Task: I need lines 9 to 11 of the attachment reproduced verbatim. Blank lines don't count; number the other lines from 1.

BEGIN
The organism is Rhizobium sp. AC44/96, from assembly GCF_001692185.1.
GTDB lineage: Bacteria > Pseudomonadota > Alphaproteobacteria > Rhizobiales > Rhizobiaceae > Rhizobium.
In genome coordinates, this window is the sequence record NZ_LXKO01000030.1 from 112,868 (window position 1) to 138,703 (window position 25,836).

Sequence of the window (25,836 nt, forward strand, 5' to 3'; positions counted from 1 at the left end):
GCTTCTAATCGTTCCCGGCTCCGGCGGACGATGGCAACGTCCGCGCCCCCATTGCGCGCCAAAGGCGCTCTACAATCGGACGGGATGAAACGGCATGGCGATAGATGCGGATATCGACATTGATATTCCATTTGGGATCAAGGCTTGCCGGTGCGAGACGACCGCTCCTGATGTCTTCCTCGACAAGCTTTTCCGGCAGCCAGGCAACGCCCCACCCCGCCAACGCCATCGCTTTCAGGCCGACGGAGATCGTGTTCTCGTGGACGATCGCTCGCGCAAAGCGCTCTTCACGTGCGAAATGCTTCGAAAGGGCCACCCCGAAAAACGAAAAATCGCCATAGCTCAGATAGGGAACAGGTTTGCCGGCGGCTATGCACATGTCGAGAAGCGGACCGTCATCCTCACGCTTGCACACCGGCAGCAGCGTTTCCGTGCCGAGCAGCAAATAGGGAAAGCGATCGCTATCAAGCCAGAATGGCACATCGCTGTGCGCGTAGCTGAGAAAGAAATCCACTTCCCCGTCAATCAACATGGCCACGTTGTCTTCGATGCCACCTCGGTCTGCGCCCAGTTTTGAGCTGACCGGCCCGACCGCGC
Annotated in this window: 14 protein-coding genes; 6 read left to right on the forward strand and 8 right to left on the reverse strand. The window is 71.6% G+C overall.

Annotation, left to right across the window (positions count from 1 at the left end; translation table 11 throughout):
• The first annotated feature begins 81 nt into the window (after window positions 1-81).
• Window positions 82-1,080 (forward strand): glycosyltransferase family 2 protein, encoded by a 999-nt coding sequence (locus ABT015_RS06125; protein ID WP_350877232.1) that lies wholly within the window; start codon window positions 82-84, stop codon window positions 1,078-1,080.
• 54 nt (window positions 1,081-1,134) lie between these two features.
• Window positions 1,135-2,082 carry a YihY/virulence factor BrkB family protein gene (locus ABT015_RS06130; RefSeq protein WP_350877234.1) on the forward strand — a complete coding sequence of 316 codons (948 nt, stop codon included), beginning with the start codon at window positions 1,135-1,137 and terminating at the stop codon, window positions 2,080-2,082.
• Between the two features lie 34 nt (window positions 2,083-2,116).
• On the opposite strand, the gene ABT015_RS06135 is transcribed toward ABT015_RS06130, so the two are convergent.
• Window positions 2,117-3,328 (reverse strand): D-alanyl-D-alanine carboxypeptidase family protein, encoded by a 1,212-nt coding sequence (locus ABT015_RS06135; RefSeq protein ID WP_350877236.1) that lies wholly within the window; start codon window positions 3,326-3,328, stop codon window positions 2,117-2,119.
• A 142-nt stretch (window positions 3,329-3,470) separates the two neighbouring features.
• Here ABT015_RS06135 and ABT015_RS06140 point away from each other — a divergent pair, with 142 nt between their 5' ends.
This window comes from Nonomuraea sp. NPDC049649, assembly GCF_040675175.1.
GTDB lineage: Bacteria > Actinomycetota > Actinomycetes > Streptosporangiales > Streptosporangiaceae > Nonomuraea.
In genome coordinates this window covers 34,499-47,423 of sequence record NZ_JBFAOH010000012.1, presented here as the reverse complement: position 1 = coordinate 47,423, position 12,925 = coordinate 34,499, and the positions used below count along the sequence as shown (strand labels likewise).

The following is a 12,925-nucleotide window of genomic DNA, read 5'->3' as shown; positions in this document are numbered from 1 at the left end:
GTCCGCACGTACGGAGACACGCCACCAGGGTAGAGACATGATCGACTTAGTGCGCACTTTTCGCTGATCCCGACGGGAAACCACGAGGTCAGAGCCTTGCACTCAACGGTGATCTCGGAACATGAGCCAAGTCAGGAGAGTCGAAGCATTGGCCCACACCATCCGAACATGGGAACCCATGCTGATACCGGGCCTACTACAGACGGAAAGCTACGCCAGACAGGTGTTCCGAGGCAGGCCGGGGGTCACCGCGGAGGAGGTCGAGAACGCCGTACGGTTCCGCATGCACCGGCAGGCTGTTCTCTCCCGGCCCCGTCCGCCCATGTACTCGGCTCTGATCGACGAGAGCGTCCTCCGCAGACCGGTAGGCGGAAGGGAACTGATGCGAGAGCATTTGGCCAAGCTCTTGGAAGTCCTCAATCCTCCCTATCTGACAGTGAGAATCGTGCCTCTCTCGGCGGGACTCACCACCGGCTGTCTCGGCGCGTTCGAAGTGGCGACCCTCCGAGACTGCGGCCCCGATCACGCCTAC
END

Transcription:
• Window positions 82-1,080 (forward strand): glycosyltransferase family 2 protein, encoded by a 999-nt coding sequence (locus ABT015_RS06125; protein ID WP_350877232.1) that lies wholly within the window; start codon window positions 82-84, stop codon window positions 1,078-1,080.
• 54 nt (window positions 1,081-1,134) lie between these two features.
• Window positions 1,135-2,082 carry a YihY/virulence factor BrkB family protein gene (locus ABT015_RS06130; RefSeq protein WP_350877234.1) on the forward strand — a complete coding sequence of 316 codons (948 nt, stop codon included), beginning with the start codon at window positions 1,135-1,137 and terminating at the stop codon, window positions 2,080-2,082.